The December 2021 release of ArcGIS Business Analyst features a new workflow: Threshold Areas. Threshold areas are rings or drive times around a site that contain a specified amount of a variable. The analysis starts from the site locations you choose and then expands outward until your threshold is met. For a detailed overview of this new workflow, see Capture your market with threshold areas in Business Analyst.
Threshold areas are very cool. With a few clicks, you’ve got areas on the map containing about 20,000 people who speak Spanish or around 100,000 households with internet access. Did you notice that the previous sentence contained “about” and “around” when describing the values mapped by the workflow? That’s because the threshold value you specify is an ideal value. The algorithm works hard to get as close as possible to this ideal—but the real world is bumpy and weird, informed by all kinds of factors that affect the precision the algorithm can achieve. Location-specific things like population density and placement of census block points mean that the value you enter may not be the value created by the workflow. And you know what? That’s ok.
How the Threshold Areas algorithm works
The workflow is simple: you say where you are interested in, what you are interested in, and how much of that thing you want to capture on the map. The Threshold Areas algorithm starts at the spot you picked and starts measuring, expanding outward in rings or along street networks. The algorithm is iterative, meaning that it runs repeatedly until it satisfies the parameters you specified. Each time it iterates, it assesses four parameters:
- Threshold variable – what you are measuring
- Threshold value – how much of the variable you want
- Target percent difference – how close to the threshold value the final calculation should be
- Increment size – how big of a step the algorithm takes each time it iterates
Let’s say I pick a spot in Cheyenne, Wyoming. I want to create a drive-time area around my point containing 10,000 households with internet access. I define my parameters in the workflow, using the data browser to select the variable 2019 HHs with an Internet Subscription, and then enter 10,000 for my threshold. I leave the default values for target percent difference and increment size. My parameters, then, are:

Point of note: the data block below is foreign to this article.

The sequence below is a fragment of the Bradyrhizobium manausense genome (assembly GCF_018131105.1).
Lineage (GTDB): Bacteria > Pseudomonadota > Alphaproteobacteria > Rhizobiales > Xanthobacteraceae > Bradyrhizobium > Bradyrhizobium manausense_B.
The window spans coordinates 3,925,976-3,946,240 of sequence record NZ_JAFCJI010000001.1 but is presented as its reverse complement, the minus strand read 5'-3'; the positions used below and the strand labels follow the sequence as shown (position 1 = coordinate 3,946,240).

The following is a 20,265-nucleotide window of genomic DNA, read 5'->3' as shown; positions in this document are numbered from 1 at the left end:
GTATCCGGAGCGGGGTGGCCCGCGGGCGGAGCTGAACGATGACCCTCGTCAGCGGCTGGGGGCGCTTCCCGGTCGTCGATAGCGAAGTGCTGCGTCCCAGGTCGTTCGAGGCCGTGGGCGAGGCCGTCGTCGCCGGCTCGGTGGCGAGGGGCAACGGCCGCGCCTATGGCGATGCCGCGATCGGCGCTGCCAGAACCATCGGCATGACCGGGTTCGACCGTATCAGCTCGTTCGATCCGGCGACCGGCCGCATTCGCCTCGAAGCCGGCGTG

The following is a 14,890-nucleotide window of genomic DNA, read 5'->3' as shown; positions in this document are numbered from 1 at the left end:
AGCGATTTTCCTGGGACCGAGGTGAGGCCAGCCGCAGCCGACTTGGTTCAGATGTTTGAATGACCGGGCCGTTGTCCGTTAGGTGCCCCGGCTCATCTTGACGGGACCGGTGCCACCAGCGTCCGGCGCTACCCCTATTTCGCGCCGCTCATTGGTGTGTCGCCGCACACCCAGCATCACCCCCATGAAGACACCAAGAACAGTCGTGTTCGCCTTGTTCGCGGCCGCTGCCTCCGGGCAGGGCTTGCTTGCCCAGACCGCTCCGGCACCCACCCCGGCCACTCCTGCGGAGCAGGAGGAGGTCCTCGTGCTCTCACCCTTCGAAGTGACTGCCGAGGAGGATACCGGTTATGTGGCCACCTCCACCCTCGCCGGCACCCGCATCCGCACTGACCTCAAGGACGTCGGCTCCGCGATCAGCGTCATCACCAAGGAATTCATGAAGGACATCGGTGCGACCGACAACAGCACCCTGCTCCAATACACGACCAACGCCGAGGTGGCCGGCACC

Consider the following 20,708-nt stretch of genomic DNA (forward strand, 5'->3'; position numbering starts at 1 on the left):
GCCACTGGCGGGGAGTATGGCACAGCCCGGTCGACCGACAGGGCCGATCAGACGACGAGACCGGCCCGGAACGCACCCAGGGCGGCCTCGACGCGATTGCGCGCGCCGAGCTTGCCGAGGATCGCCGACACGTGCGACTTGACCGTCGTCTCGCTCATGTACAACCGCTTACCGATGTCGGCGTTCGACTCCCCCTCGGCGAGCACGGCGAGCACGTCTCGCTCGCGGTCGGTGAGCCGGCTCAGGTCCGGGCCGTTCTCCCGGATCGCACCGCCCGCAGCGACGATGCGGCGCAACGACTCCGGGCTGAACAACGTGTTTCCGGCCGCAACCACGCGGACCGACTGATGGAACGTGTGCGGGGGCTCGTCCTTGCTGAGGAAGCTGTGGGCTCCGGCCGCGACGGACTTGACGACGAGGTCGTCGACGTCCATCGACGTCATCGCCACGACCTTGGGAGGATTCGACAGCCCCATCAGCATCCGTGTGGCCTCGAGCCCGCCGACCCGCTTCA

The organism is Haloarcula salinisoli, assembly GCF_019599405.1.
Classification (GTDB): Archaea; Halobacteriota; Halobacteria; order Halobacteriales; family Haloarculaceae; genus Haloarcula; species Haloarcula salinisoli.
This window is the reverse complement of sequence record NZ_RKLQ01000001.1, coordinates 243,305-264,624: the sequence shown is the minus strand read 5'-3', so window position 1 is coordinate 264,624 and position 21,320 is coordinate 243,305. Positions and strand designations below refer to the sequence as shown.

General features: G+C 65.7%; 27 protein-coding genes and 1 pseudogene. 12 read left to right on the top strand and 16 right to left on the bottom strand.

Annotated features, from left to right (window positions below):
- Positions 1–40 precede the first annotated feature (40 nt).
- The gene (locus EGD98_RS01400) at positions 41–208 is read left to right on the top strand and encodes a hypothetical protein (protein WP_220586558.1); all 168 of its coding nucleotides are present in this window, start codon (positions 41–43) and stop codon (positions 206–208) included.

- Threshold variable – 2019 HHs with an Internet Subscription
- Threshold value – 10,000
- Target percent difference – 5%
- Increment size – 0.5 minutes
When I click Create Areas, the tool runs and creates the area I requested:
Sweet! I’ve got an area on the map showing me that within a 5.8-minute drive from my point, there are about 10,000 households with internet access. But wait, what does “about 10,000” mean, exactly? My eyes immediately shift over to the workflow panel, where the results are broken down in detail:
Ah, I now see that my actual threshold value is not the same as my ideal threshold value of 10,000. The threshold the algorithm created—9,834 households—represents 98.3% of the threshold value I specified. This falls within the 5 percent difference I’d deemed acceptable in the target percent difference parameter.
The above details show me that the algorithm iterated and reached a value of 9,834. It tried to iterate again, but the next increment larger would have created a threshold value that was less precise. Thus, it reverted back to the most precise value it could attain, given the parameters I specified.
Does this make anyone else want to tinker with those parameters?!
Fine-tuning my parameters
The Threshold settings slider in the workflow allows me to have control over the analysis. I can choose an analysis that either runs with Best Performance or with Best Precision. But what does that really mean? Let’s dive in to learn more about this.
When adjusting the slider, the default values of Target percent difference and Increment size change. For the default “Balanced” position of the slider, the target percent difference is set to 5 and the increment size is set to 0.5 minutes or 0.25 miles (depending on the units you choose). This means two things when running an analysis with the default position of the slider: 1) I am asking the algorithm to get me a threshold value that is within 5% of the threshold value, and 2) I am also limiting the algorithm to iterate with an interval of 0.5 minutes.
Let’s look at an example to see the results when using the default slider position. I am analyzing a bank location in Chicago and one of the requirements of this analysis is to capture Total Population that is within 5% of 150,000 people. I run the analysis, choosing 2021 Total Population as the threshold variable. I select Drive time as my area type and, without changing anything else, I click Create Areas. Here are the results: